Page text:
Mozilla said in a petition filed with the FCC.
"Last-mile, terminating access Internet routing is currently understood to include one type of commercial relationship: between an ISP and an end user, connecting the end user to all Internet sites," Riley wrote in his blog post. "We are challenging that understanding and proposing a modernization."
The FCC should recognize that "technological evolution has led to two distinct relationships in the last mile of the network: the current one, between an ISP and an end user, which is unchanged, plus a 'remote delivery' service offered by an ISP to an edge provider, connecting the provider to all of the ISP's end users," he added.
Free-market advocates dismissed Mozilla's proposal, saying the FCC should not regress to the old telephone-style regulatory model.
Congress and the FCC have already rejected regulation of Internet transit, said Larry Downes, a tech policy-focused author and former tech law professor. The FCC, in its 2010 net neutrality order, "explicitly and sensibly excluded peering, transit, and anything else having to do with the back-end of the Internet," he said by email. "Congress gave the FCC no authority here, and for good reason."
Telephone-style regulations are an "historic anomaly, written for a time when a single approved monopoly provider handled interconnection of voice traffic," he added. "Under the government's watchful eye, regulated Title II service has been unable to justify a business case for continued investment and innovation; it is dying, having largely been replaced by VoIP and other Internet-based voice services that are better and cheaper."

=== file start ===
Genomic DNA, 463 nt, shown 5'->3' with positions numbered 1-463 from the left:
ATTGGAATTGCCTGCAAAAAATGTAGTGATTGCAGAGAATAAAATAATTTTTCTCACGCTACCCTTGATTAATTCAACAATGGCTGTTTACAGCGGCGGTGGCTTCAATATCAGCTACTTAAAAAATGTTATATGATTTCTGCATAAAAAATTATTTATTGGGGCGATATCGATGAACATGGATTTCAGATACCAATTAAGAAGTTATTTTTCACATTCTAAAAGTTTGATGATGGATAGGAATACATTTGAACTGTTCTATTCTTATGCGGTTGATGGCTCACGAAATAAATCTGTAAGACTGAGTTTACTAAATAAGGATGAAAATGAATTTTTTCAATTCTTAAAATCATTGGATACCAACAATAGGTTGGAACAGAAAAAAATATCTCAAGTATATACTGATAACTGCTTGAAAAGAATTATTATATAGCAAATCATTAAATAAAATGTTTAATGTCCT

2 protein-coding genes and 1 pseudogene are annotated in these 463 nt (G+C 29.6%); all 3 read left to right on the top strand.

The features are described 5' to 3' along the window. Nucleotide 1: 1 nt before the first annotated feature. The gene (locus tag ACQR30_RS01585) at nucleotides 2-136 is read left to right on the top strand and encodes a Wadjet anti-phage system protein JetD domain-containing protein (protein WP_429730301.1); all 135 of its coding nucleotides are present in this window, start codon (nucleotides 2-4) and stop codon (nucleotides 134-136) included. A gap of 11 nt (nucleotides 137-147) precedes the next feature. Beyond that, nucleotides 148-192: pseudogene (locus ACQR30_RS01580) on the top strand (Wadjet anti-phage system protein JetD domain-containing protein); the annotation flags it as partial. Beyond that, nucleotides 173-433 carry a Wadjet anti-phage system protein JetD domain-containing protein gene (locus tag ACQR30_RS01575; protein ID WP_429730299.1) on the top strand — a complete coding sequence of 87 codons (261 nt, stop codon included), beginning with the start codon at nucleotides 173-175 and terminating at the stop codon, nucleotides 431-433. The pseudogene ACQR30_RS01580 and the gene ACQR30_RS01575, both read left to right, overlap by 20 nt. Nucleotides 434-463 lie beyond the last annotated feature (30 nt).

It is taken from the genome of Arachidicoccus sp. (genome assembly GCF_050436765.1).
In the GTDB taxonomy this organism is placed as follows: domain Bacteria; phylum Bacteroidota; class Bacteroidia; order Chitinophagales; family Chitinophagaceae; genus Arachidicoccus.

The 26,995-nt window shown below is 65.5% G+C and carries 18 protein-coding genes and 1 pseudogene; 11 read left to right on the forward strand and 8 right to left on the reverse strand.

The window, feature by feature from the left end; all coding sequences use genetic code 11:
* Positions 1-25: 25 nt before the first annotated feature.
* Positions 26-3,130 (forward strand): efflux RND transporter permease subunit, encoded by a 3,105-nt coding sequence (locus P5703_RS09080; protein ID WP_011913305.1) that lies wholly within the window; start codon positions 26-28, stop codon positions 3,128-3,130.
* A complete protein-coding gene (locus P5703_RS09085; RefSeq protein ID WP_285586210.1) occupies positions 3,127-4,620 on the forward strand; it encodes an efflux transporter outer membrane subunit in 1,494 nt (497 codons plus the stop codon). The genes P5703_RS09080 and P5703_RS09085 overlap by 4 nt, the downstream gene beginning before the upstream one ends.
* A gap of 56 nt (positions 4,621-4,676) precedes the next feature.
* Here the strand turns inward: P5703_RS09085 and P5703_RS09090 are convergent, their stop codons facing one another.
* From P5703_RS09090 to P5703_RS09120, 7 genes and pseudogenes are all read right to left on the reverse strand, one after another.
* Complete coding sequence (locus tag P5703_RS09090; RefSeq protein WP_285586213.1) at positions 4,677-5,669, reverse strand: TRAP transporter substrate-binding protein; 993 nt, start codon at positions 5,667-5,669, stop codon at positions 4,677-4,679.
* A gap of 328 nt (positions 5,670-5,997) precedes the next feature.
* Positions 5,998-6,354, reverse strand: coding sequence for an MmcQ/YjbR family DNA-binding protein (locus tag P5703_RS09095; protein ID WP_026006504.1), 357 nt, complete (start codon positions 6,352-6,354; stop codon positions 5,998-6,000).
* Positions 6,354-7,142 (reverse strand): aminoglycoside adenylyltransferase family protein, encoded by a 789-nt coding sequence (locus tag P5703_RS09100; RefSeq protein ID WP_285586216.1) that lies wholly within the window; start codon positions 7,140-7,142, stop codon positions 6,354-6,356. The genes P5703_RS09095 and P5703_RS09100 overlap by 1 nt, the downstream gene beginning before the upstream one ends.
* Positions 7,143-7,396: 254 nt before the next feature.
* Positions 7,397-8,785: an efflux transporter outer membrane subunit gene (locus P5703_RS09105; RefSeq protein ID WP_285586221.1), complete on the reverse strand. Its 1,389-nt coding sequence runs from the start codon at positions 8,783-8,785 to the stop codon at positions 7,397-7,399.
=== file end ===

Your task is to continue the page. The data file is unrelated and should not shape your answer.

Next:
While the Mozilla petition asks the FCC to forbear from some telephone-style regulations, it doesn't define which ones the agency should avoid enforcing, added Berin Szoka, president of free-market think tank TechFreedom. An open question on which telephone-style regulations would be enforced would likely discourage broadband investment, he said.
Mozilla's proposal is just a first step, Riley said, and regulatory forbearance questions would have to be debated.
Net neutrality regulations are in effect in parts of Europe and Latin America, "and I don't see their broadband investments falling off a cliff," he added.
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